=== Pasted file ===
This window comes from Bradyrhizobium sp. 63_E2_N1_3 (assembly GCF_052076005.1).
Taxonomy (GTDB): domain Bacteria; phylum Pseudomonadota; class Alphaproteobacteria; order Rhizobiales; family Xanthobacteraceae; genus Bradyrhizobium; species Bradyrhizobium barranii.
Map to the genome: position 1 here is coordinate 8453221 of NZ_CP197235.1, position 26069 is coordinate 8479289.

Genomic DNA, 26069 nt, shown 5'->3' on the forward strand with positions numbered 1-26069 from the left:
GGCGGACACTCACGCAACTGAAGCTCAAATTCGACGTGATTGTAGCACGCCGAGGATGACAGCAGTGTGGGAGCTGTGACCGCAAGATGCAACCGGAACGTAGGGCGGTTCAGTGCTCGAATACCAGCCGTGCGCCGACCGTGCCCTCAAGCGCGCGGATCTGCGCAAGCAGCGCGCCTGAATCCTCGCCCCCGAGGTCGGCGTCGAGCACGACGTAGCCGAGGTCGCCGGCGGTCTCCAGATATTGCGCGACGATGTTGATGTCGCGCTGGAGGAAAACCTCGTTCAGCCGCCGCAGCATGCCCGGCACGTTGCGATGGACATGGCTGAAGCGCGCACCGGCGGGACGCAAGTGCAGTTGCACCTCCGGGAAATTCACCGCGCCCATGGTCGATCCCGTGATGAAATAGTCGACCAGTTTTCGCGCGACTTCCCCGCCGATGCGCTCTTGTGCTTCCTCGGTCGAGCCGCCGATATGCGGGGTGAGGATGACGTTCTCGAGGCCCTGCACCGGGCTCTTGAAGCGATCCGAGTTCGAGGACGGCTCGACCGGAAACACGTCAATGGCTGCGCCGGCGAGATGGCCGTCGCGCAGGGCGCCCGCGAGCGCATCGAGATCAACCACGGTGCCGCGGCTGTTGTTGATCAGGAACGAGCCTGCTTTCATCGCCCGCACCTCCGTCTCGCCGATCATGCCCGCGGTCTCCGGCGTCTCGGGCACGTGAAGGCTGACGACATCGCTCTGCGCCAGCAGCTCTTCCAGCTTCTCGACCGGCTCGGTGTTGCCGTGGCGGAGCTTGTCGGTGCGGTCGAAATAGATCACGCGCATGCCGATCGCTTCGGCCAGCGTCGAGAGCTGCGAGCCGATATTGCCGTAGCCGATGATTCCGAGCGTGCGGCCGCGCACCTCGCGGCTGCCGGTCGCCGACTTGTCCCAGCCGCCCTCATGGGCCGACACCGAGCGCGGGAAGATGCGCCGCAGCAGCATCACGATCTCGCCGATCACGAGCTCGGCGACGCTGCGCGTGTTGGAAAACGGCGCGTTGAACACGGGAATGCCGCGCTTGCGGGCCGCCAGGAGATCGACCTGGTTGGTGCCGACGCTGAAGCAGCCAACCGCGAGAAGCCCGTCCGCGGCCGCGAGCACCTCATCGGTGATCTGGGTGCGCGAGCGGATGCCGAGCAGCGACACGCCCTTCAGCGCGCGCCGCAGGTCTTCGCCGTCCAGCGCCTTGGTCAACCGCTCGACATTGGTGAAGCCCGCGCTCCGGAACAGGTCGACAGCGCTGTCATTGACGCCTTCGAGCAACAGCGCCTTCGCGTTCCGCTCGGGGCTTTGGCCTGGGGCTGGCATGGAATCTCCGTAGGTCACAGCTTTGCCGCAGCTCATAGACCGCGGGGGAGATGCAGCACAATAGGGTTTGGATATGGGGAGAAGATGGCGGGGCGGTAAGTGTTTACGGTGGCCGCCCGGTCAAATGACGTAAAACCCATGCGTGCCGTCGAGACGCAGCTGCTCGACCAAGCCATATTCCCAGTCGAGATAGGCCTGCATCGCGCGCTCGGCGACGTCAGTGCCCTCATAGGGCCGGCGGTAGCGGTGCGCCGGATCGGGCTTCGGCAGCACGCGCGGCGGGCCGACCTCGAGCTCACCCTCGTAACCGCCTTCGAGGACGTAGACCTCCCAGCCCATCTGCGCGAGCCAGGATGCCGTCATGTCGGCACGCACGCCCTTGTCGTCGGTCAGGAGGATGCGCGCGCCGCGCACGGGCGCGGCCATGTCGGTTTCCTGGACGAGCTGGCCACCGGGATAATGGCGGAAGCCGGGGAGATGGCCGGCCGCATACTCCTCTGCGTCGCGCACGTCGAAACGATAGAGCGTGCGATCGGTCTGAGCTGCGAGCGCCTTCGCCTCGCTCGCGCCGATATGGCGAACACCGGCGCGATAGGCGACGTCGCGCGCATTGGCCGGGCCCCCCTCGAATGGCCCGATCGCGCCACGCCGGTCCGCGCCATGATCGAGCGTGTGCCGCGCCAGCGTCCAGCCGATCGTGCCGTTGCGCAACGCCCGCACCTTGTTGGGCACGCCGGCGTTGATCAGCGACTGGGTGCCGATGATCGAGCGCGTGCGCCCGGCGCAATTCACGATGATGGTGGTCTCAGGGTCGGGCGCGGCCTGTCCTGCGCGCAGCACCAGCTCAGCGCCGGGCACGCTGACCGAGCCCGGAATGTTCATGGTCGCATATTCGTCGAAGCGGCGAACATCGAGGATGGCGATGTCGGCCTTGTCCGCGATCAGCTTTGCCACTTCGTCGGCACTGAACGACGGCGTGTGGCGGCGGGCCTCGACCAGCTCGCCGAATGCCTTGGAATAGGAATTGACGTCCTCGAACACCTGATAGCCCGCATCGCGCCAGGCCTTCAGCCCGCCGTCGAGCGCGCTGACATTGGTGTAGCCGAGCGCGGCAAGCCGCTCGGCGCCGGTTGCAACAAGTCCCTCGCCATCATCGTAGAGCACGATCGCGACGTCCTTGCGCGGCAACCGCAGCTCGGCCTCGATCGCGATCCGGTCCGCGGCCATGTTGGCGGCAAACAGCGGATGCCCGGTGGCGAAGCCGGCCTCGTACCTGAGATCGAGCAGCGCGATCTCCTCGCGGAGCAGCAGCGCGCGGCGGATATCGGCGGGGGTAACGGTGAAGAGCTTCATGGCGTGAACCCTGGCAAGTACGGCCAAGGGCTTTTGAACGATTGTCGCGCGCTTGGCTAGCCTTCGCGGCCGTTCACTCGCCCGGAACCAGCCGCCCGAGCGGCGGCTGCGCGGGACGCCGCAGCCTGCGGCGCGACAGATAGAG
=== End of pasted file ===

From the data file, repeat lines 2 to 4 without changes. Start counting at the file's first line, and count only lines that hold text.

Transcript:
Taxonomy (GTDB): domain Bacteria; phylum Pseudomonadota; class Alphaproteobacteria; order Rhizobiales; family Xanthobacteraceae; genus Bradyrhizobium; species Bradyrhizobium barranii.
Map to the genome: position 1 here is coordinate 8453221 of NZ_CP197235.1, position 26069 is coordinate 8479289.

Genomic DNA, 26069 nt, shown 5'->3' on the forward strand with positions numbered 1-26069 from the left: